Monday, September 16, 2013

Prescription Bluegrass Reviews O WINDING RIVER from The Stetson Family

Image635149278629389487You can imagine my curiosity when I received a package from Melbourne, Australia with a note requesting consideration for review.

I truly had no idea what Australia’s version of Bluegrass would sound like or if it would even resemble my idea of Bluegrass.

I admit, I am open-minded about all genres of music and, in the case of Bluegrass, will not dismiss something just because it does not fit a preconceived mold. Although, in the case of this project, it is Bluegrass with a lean towards, what I would consider, a string band or folk sound.

O Winding River, the latest release by The Stetson Family, who are not blood relatives at all but rather five friends who, through circumstances that could in itself be the backdrop of a song, came together to share a common love of Bluegrass and American roots music.

The project consists of 12 original songs written by band members Nadine Budge, John Bartholomeusz, and Andrew Carwell. The songs take listeners on a journey that goes from innocence to murder to destruction and goes down Image635149283399882344every side road in between.

The Stetson Family is Nadine Budge on vocals/guitar/dobro, John Bartholomeusz on vocals/guitar, Andrew Carswell on mandolin/background vocals, Colin Swan on banjo/background vocals, and Luke Richardson on double bass/background vocals.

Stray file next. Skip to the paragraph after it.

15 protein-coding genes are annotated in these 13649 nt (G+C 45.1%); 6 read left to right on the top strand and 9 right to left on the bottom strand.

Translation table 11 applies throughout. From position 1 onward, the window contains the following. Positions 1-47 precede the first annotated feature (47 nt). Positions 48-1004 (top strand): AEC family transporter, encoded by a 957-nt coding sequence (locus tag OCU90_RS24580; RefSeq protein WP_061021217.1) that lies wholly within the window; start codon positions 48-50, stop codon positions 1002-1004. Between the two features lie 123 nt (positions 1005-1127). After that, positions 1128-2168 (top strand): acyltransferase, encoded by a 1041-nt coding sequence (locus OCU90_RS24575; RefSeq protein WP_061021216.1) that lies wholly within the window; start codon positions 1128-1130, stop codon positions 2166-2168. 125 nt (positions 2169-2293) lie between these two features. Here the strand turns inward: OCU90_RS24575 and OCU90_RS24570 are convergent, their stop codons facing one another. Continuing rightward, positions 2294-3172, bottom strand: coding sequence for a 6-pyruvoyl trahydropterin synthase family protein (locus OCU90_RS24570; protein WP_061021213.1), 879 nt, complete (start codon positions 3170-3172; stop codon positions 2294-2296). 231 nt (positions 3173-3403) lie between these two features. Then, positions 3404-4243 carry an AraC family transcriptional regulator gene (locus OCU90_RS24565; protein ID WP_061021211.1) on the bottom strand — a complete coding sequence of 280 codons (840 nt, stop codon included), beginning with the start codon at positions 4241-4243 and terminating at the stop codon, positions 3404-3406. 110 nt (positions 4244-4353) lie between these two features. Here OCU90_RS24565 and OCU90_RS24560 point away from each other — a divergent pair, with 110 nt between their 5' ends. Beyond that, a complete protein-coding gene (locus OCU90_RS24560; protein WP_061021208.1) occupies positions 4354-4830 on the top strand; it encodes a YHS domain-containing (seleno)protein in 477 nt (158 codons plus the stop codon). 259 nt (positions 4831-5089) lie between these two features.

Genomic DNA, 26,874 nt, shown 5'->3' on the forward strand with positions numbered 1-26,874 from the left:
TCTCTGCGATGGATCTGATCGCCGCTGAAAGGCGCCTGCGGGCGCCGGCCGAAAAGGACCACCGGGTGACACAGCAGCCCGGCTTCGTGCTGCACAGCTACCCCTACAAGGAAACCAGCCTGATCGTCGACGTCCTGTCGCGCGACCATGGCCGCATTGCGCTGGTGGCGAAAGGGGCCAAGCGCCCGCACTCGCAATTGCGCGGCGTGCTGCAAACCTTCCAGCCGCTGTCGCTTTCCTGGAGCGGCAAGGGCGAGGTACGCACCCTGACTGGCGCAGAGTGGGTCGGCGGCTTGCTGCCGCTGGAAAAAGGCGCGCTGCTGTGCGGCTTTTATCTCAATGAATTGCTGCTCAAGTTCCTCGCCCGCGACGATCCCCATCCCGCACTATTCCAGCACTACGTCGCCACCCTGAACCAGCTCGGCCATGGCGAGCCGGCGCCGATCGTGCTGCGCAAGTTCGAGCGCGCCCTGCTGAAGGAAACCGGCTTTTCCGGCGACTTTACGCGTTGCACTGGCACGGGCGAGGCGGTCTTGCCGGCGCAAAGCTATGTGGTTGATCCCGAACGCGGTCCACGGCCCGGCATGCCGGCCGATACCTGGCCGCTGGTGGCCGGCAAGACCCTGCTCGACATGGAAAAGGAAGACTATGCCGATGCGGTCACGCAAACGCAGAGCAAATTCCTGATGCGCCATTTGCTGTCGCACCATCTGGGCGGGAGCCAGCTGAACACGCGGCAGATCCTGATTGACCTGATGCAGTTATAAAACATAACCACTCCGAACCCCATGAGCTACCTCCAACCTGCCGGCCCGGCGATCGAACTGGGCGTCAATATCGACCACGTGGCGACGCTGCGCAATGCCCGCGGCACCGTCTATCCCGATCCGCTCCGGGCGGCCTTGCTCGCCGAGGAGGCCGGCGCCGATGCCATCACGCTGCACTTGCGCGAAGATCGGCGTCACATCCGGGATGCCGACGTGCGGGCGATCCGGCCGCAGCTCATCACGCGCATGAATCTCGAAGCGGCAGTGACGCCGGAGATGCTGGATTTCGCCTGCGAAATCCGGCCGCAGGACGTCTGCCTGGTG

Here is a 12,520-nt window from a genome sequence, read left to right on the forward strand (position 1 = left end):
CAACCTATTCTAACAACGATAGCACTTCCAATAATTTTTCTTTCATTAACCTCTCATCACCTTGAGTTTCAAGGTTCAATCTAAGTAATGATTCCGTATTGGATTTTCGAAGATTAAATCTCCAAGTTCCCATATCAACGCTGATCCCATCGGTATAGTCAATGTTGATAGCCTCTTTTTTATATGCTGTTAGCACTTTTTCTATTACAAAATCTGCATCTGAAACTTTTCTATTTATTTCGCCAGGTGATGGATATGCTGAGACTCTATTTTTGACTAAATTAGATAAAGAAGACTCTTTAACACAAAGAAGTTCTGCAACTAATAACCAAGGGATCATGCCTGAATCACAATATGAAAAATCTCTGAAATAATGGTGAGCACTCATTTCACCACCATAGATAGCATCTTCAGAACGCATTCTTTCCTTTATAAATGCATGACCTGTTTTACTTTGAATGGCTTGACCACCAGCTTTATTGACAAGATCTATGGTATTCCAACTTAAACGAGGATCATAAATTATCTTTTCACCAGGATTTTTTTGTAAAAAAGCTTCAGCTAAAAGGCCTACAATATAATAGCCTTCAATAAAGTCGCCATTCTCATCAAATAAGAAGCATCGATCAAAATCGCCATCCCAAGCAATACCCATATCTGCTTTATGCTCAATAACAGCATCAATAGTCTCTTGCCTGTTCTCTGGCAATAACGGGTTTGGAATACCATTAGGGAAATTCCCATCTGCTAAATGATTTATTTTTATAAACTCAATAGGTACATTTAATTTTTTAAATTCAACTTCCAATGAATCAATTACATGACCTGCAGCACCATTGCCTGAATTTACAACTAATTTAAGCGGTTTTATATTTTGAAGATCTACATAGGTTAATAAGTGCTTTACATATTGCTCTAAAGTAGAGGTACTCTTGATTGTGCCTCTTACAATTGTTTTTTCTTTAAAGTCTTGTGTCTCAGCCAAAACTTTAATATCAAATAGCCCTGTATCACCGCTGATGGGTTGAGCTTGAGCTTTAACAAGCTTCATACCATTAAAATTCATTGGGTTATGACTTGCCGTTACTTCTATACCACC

Nadine Budge, whom some may recall participated in the 2012 IBMA’s songwriter showcase for what became the title track of O Winding River, takes lead vocals on the majority of the songs. Nadine’s voice, which is earthy and full of emotion, creates a sense that you are experiencing each adventure as the stories unfold. John Bartholomeusz, who also contributes lead vocals, has a distinctive voice that easily delivers a Bluegrass feel for the group. The Stetson Family’s sound is what happens when veteran musicians and vocalists are confident of their strengths and are dedicated to the music as a whole instead of the individual contribution.

While the instrumentation is not what I would consider as flashy, it is solid, tasteful, and well planned. That is to say that, when a break does occur, listeners know that it is intended to add to the overall feel of the song and not placed in the song simply to emphasize the musician’s ability.

While I honestly enjoyed each song, one of the standout tracks for me is Brother Harlan. This song introduces the listener to Cousin Stan, who, in my opinion, is Australia’s Willie. Brother Harlan falls for the snake-handling beauty and immediately is smitten. As with most Bluegrass songs, Cousin Stan cannot tolerate Harlan’s happiness and schemes against any future Brother Harlan may have with the beauty.

Image635149285387096006Another choice song is Hell Hath No Fury, which may leave the listener wondering if the song is truly about the power of Mother Nature or if the writer is giving an underlying caution on a woman scorned.

The Stetson Family is a group that I did not know existed until last month. However, after hearing this project, I am a fan and already looking forward to their next release in 2014. While this project may not appeal to everyone, it is worth experiencing and learning how Australian’s interpret Bluegrass.

1 comment:

  1. brother Harlan is my favorite track as well!
    thanks for review Rita


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